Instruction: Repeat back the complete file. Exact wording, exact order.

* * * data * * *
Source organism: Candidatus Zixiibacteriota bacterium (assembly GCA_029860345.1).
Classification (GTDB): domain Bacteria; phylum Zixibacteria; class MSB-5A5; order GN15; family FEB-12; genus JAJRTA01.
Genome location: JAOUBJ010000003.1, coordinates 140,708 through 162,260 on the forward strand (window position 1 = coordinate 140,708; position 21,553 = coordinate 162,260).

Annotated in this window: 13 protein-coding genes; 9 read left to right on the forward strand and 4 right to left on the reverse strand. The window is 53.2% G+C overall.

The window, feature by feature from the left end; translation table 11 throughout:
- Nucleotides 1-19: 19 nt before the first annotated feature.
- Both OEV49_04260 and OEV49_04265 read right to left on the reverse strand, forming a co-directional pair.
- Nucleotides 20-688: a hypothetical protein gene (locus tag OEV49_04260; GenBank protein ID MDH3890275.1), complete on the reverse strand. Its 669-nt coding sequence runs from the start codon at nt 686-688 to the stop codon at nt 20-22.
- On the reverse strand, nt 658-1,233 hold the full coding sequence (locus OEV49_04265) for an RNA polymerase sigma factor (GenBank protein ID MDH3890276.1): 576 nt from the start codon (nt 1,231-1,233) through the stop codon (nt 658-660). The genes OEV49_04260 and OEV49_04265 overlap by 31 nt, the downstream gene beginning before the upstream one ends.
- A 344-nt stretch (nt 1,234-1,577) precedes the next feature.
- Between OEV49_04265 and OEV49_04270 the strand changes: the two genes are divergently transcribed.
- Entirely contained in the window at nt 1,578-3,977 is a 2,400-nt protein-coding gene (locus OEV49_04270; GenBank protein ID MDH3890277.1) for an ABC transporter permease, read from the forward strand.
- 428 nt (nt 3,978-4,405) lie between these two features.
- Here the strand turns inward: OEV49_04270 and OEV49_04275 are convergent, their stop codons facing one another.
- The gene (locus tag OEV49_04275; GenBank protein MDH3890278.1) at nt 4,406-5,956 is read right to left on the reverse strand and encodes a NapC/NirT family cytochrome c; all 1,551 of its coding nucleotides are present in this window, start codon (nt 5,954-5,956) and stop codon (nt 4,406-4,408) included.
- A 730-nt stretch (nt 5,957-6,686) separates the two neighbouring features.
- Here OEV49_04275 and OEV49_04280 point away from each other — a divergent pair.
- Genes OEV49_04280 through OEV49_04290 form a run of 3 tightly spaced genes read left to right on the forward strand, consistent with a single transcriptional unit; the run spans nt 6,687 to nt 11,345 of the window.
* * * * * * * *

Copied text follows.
Source organism: Candidatus Zixiibacteriota bacterium (assembly GCA_029860345.1).
Classification (GTDB): domain Bacteria; phylum Zixibacteria; class MSB-5A5; order GN15; family FEB-12; genus JAJRTA01.
Genome location: JAOUBJ010000003.1, coordinates 140,708 through 162,260 on the forward strand (window position 1 = coordinate 140,708; position 21,553 = coordinate 162,260).

Annotated in this window: 13 protein-coding genes; 9 read left to right on the forward strand and 4 right to left on the reverse strand. The window is 53.2% G+C overall.

The window, feature by feature from the left end; translation table 11 throughout:
- Nucleotides 1-19: 19 nt before the first annotated feature.
- Both OEV49_04260 and OEV49_04265 read right to left on the reverse strand, forming a co-directional pair.
- Nucleotides 20-688: a hypothetical protein gene (locus tag OEV49_04260; GenBank protein ID MDH3890275.1), complete on the reverse strand. Its 669-nt coding sequence runs from the start codon at nt 686-688 to the stop codon at nt 20-22.
- On the reverse strand, nt 658-1,233 hold the full coding sequence (locus OEV49_04265) for an RNA polymerase sigma factor (GenBank protein ID MDH3890276.1): 576 nt from the start codon (nt 1,231-1,233) through the stop codon (nt 658-660). The genes OEV49_04260 and OEV49_04265 overlap by 31 nt, the downstream gene beginning before the upstream one ends.
- A 344-nt stretch (nt 1,234-1,577) precedes the next feature.
- Between OEV49_04265 and OEV49_04270 the strand changes: the two genes are divergently transcribed.
- Entirely contained in the window at nt 1,578-3,977 is a 2,400-nt protein-coding gene (locus OEV49_04270; GenBank protein ID MDH3890277.1) for an ABC transporter permease, read from the forward strand.
- 428 nt (nt 3,978-4,405) lie between these two features.
- Here the strand turns inward: OEV49_04270 and OEV49_04275 are convergent, their stop codons facing one another.
- The gene (locus tag OEV49_04275; GenBank protein MDH3890278.1) at nt 4,406-5,956 is read right to left on the reverse strand and encodes a NapC/NirT family cytochrome c; all 1,551 of its coding nucleotides are present in this window, start codon (nt 5,954-5,956) and stop codon (nt 4,406-4,408) included.
- A 730-nt stretch (nt 5,957-6,686) separates the two neighbouring features.
- Here OEV49_04275 and OEV49_04280 point away from each other — a divergent pair.
- Genes OEV49_04280 through OEV49_04290 form a run of 3 tightly spaced genes read left to right on the forward strand, consistent with a single transcriptional unit; the run spans nt 6,687 to nt 11,345 of the window.